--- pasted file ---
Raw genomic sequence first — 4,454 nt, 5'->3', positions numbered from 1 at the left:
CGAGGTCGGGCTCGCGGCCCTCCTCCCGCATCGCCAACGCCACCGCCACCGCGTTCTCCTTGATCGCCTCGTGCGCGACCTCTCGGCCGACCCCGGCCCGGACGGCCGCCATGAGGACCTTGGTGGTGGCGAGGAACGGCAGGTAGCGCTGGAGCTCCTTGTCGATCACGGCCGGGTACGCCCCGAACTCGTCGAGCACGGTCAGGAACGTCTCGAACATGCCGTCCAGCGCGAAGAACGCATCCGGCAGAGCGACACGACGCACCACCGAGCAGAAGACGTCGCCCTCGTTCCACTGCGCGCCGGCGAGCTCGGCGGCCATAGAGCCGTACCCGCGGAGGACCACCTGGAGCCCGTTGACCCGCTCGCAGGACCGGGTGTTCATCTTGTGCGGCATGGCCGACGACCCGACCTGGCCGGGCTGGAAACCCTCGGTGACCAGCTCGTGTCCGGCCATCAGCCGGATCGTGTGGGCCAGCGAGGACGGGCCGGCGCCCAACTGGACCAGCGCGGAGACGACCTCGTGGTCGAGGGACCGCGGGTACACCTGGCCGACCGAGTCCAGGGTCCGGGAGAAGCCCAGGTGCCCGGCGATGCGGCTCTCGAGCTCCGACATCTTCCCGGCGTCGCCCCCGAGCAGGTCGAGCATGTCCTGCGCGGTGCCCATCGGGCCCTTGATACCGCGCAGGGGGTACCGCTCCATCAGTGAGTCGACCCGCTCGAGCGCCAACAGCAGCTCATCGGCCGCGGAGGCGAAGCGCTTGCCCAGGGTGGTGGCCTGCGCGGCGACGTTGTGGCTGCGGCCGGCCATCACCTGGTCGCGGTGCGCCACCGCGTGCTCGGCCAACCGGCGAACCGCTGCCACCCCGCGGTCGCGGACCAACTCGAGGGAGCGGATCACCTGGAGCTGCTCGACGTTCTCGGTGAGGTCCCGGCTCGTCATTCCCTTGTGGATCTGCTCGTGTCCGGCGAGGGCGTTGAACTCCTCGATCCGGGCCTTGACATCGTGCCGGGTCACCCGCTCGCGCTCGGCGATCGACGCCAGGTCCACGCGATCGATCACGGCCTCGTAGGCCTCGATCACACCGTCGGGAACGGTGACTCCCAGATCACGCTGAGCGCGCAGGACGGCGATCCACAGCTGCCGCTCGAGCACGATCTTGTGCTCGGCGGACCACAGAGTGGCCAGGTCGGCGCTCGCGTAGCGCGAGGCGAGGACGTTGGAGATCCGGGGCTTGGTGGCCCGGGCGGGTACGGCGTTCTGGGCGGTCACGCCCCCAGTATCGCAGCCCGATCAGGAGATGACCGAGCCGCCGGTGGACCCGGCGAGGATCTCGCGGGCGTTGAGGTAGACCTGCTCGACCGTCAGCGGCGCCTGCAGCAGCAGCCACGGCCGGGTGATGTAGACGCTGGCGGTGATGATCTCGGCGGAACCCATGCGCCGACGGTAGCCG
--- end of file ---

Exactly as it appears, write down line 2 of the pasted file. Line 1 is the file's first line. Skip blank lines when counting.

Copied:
CGAGGTCGGGCTCGCGGCCCTCCTCCCGCATCGCCAACGCCACCGCCACCGCGTTCTCCTTGATCGCCTCGTGCGCGACCTCTCGGCCGACCCCGGCCCGGACGGCCGCCATGAGGACCTTGGTGGTGGCGAGGAACGGCAGGTAGCGCTGGAGCTCCTTGTCGATCACGGCCGGGTACGCCCCGAACTCGTCGAGCACGGTCAGGAACGTCTCGAACATGCCGTCCAGCGCGAAGAACGCATCCGGCAGAGCGACACGACGCACCACCGAGCAGAAGACGTCGCCCTCGTTCCACTGCGCGCCGGCGAGCTCGGCGGCCATAGAGCCGTACCCGCGGAGGACCACCTGGAGCCCGTTGACCCGCTCGCAGGACCGGGTGTTCATCTTGTGCGGCATGGCCGACGACCCGACCTGGCCGGGCTGGAAACCCTCGGTGACCAGCTCGTGTCCGGCCATCAGCCGGATCGTGTGGGCCAGCGAGGACGGGCCGGCGCCCAACTGGACCAGCGCGGAGACGACCTCGTGGTCGAGGGACCGCGGGTACACCTGGCCGACCGAGTCCAGGGTCCGGGAGAAGCCCAGGTGCCCGGCGATGCGGCTCTCGAGCTCCGACATCTTCCCGGCGTCGCCCCCGAGCAGGTCGAGCATGTCCTGCGCGGTGCCCATCGGGCCCTTGATACCGCGCAGGGGGTACCGCTCCATCAGTGAGTCGACCCGCTCGAGCGCCAACAGCAGCTCATCGGCCGCGGAGGCGAAGCGCTTGCCCAGGGTGGTGGCCTGCGCGGCGACGTTGTGGCTGCGGCCGGCCATCACCTGGTCGCGGTGCGCCACCGCGTGCTCGGCCAACCGGCGAACCGCTGCCACCCCGCGGTCGCGGACCAACTCGAGGGAGCGGATCACCTGGAGCTGCTCGACGTTCTCGGTGAGGTCCCGGCTCGTCATTCCCTTGTGGATCTGCTCGTGTCCGGCGAGGGCGTTGAACTCCTCGATCCGGGCCTTGACATCGTGCCGGGTCACCCGCTCGCGCTCGGCGATCGACGCCAGGTCCACGCGATCGATCACGGCCTCGTAGGCCTCGATCACACCGTCGGGAACGGTGACTCCCAGATCACGCTGAGCGCGCAGGACGGCGATCCACAGCTGCCGCTCGAGCACGATCTTGTGCTCGGCGGACCACAGAGTGGCCAGGTCGGCGCTCGCGTAGCGCGAGGCGAGGACGTTGGAGATCCGGGGCTTGGTGGCCCGGGCGGGTACGGCGTTCTGGGCGGTCACGCCCCCAGTATCGCAGCCCGATCAGGAGATGACCGAGCCGCCGGTGGACCCGGCGAGGATCTCGCGGGCGTTGAGGTAGACCTGCTCGACCGTCAGCGGCGCCTGCAGCAGCAGCCACGGCCGGGTGATGTAGACGCTGGCGGTGATGATCTCGGCGGAACCCATGCGCCGACGGTAGCCG